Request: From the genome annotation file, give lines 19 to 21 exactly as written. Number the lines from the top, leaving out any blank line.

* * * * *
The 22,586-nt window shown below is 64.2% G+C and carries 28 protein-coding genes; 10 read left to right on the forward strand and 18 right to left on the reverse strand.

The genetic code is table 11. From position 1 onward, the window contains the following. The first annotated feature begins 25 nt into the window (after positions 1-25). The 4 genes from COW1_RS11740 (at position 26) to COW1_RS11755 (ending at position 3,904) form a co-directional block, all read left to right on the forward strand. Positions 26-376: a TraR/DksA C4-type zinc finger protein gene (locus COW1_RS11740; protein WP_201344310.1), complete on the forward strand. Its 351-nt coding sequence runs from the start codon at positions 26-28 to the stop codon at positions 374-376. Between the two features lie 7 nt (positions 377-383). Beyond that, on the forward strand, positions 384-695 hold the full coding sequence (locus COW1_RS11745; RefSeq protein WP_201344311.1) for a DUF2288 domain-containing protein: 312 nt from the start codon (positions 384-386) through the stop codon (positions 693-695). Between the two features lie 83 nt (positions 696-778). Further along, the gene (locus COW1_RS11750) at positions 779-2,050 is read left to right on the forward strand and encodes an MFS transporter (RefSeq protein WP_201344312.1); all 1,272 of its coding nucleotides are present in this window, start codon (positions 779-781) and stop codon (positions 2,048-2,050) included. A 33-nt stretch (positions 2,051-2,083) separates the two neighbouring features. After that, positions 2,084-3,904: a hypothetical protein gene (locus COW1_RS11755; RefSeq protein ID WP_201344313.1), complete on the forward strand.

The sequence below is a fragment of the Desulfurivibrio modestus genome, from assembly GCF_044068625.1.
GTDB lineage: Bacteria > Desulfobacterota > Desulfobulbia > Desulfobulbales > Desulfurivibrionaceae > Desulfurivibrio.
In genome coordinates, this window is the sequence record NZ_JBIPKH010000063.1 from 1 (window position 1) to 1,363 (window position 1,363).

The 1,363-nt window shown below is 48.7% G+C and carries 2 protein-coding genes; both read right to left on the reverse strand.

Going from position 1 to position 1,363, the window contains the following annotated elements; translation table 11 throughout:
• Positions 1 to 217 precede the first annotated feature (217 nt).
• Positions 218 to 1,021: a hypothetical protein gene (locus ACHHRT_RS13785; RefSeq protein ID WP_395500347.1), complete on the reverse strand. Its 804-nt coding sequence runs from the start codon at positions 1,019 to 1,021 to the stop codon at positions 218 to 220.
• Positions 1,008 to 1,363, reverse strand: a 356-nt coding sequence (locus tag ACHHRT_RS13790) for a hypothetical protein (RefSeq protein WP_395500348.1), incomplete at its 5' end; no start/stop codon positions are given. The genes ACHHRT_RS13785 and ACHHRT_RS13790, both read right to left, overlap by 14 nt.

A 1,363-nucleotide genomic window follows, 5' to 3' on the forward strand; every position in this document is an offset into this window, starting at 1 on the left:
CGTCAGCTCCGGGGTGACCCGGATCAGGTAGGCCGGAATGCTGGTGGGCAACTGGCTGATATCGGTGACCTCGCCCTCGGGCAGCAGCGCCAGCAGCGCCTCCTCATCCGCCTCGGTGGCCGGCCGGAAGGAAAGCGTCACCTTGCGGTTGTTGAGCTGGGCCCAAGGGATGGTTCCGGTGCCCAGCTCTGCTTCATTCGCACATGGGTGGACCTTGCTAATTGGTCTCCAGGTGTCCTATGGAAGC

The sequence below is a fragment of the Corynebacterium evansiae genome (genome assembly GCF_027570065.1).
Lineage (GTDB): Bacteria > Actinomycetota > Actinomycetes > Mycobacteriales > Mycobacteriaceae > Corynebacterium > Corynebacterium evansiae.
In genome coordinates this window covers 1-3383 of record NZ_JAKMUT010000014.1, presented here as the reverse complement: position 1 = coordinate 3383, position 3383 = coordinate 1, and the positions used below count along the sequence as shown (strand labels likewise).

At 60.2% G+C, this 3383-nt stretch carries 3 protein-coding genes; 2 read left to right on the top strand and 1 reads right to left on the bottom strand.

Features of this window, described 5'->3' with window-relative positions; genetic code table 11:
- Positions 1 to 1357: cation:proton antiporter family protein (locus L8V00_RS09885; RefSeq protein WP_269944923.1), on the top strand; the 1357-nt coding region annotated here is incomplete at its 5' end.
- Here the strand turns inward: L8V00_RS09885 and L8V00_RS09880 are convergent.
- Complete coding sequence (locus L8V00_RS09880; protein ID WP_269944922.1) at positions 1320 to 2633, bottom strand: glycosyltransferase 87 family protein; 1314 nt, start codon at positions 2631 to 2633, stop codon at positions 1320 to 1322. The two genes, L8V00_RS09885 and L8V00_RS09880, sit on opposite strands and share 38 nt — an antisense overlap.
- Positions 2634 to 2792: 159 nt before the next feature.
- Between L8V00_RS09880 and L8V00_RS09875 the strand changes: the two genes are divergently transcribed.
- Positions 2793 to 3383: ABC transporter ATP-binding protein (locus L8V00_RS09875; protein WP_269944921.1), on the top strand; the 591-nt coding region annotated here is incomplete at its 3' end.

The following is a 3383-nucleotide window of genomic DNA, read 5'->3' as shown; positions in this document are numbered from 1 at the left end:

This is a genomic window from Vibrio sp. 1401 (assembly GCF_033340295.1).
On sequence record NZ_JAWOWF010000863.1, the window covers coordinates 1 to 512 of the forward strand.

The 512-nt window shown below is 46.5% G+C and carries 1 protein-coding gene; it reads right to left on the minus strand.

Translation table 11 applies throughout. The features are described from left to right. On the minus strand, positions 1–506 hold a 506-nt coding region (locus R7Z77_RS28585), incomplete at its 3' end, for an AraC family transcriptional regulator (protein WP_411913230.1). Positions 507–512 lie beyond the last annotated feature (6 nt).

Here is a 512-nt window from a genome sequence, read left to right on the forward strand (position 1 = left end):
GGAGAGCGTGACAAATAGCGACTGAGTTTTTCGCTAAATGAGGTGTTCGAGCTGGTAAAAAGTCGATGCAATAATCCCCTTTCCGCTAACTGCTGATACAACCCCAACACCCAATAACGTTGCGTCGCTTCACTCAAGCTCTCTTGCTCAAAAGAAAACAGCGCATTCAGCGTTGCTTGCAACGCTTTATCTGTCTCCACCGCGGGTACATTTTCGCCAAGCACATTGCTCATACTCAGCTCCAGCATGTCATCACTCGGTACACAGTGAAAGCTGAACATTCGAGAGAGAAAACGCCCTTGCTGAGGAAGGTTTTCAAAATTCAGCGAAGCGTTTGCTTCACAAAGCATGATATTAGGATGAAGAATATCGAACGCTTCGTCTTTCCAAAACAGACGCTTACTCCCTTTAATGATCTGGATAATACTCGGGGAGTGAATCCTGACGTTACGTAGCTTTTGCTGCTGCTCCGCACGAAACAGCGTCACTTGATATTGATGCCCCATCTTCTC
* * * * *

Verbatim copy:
- Here the strand turns inward: L8V00_RS09885 and L8V00_RS09880 are convergent.
- Complete coding sequence (locus L8V00_RS09880; protein ID WP_269944922.1) at positions 1320 to 2633, bottom strand: glycosyltransferase 87 family protein; 1314 nt, start codon at positions 2631 to 2633, stop codon at positions 1320 to 1322. The two genes, L8V00_RS09885 and L8V00_RS09880, sit on opposite strands and share 38 nt — an antisense overlap.
- Positions 2634 to 2792: 159 nt before the next feature.